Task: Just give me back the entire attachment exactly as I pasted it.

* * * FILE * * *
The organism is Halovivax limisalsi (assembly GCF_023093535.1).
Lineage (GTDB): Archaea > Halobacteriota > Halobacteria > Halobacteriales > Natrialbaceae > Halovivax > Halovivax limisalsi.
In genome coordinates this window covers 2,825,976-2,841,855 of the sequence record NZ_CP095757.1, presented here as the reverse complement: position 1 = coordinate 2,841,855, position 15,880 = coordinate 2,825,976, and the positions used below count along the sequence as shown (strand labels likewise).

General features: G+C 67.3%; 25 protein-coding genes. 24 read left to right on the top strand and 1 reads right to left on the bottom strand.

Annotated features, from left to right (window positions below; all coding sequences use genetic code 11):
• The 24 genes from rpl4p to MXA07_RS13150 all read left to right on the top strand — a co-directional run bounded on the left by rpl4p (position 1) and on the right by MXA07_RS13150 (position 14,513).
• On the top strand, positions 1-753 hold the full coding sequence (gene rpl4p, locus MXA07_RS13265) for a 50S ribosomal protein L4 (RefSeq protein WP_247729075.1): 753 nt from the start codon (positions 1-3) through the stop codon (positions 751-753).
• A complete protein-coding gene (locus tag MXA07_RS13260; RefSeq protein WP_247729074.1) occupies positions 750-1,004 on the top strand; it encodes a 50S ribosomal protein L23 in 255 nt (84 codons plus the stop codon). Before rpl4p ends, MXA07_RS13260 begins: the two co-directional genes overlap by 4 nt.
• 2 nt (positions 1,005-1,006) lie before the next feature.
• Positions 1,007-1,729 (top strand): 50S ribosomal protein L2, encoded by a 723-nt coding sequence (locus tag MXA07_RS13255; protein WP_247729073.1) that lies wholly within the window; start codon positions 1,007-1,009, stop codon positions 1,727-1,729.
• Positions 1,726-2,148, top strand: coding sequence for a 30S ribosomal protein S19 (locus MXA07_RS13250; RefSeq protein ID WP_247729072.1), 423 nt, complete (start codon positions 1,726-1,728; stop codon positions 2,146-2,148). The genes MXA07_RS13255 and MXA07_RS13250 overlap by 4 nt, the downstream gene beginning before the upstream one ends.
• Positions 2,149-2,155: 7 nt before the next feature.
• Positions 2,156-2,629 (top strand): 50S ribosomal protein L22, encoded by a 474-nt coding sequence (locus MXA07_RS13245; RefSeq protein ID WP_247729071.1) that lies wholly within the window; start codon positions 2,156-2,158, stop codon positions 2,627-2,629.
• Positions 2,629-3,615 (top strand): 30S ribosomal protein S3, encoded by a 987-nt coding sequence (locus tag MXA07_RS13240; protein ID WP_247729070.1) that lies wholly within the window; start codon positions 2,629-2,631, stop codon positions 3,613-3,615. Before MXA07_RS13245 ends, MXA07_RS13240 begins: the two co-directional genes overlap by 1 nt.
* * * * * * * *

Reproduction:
The organism is Halovivax limisalsi (assembly GCF_023093535.1).
Lineage (GTDB): Archaea > Halobacteriota > Halobacteria > Halobacteriales > Natrialbaceae > Halovivax > Halovivax limisalsi.
In genome coordinates this window covers 2,825,976-2,841,855 of the sequence record NZ_CP095757.1, presented here as the reverse complement: position 1 = coordinate 2,841,855, position 15,880 = coordinate 2,825,976, and the positions used below count along the sequence as shown (strand labels likewise).

General features: G+C 67.3%; 25 protein-coding genes. 24 read left to right on the top strand and 1 reads right to left on the bottom strand.

Annotated features, from left to right (window positions below; all coding sequences use genetic code 11):
• The 24 genes from rpl4p to MXA07_RS13150 all read left to right on the top strand — a co-directional run bounded on the left by rpl4p (position 1) and on the right by MXA07_RS13150 (position 14,513).
• On the top strand, positions 1-753 hold the full coding sequence (gene rpl4p, locus MXA07_RS13265) for a 50S ribosomal protein L4 (RefSeq protein WP_247729075.1): 753 nt from the start codon (positions 1-3) through the stop codon (positions 751-753).
• A complete protein-coding gene (locus tag MXA07_RS13260; RefSeq protein WP_247729074.1) occupies positions 750-1,004 on the top strand; it encodes a 50S ribosomal protein L23 in 255 nt (84 codons plus the stop codon). Before rpl4p ends, MXA07_RS13260 begins: the two co-directional genes overlap by 4 nt.
• 2 nt (positions 1,005-1,006) lie before the next feature.
• Positions 1,007-1,729 (top strand): 50S ribosomal protein L2, encoded by a 723-nt coding sequence (locus tag MXA07_RS13255; protein WP_247729073.1) that lies wholly within the window; start codon positions 1,007-1,009, stop codon positions 1,727-1,729.
• Positions 1,726-2,148, top strand: coding sequence for a 30S ribosomal protein S19 (locus MXA07_RS13250; RefSeq protein ID WP_247729072.1), 423 nt, complete (start codon positions 1,726-1,728; stop codon positions 2,146-2,148). The genes MXA07_RS13255 and MXA07_RS13250 overlap by 4 nt, the downstream gene beginning before the upstream one ends.
• Positions 2,149-2,155: 7 nt before the next feature.
• Positions 2,156-2,629 (top strand): 50S ribosomal protein L22, encoded by a 474-nt coding sequence (locus MXA07_RS13245; RefSeq protein ID WP_247729071.1) that lies wholly within the window; start codon positions 2,156-2,158, stop codon positions 2,627-2,629.
• Positions 2,629-3,615 (top strand): 30S ribosomal protein S3, encoded by a 987-nt coding sequence (locus tag MXA07_RS13240; protein ID WP_247729070.1) that lies wholly within the window; start codon positions 2,629-2,631, stop codon positions 3,613-3,615. Before MXA07_RS13245 ends, MXA07_RS13240 begins: the two co-directional genes overlap by 1 nt.